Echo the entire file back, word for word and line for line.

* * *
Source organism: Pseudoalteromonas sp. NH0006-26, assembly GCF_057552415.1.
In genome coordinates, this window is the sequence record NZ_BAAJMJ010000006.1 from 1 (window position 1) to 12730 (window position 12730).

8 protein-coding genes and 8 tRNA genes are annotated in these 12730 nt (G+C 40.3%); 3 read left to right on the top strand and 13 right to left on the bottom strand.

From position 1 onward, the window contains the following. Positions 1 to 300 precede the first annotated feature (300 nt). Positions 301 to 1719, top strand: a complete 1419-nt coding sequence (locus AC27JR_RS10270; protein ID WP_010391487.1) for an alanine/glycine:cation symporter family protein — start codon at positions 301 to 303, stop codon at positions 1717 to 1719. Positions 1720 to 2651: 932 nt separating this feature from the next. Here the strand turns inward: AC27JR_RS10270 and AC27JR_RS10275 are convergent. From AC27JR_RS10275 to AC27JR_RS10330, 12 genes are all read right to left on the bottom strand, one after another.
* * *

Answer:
Source organism: Pseudoalteromonas sp. NH0006-26, assembly GCF_057552415.1.
In genome coordinates, this window is the sequence record NZ_BAAJMJ010000006.1 from 1 (window position 1) to 12730 (window position 12730).

8 protein-coding genes and 8 tRNA genes are annotated in these 12730 nt (G+C 40.3%); 3 read left to right on the top strand and 13 right to left on the bottom strand.

From position 1 onward, the window contains the following. Positions 1 to 300 precede the first annotated feature (300 nt). Positions 301 to 1719, top strand: a complete 1419-nt coding sequence (locus AC27JR_RS10270; protein ID WP_010391487.1) for an alanine/glycine:cation symporter family protein — start codon at positions 301 to 303, stop codon at positions 1717 to 1719. Positions 1720 to 2651: 932 nt separating this feature from the next. Here the strand turns inward: AC27JR_RS10270 and AC27JR_RS10275 are convergent. From AC27JR_RS10275 to AC27JR_RS10330, 12 genes are all read right to left on the bottom strand, one after another.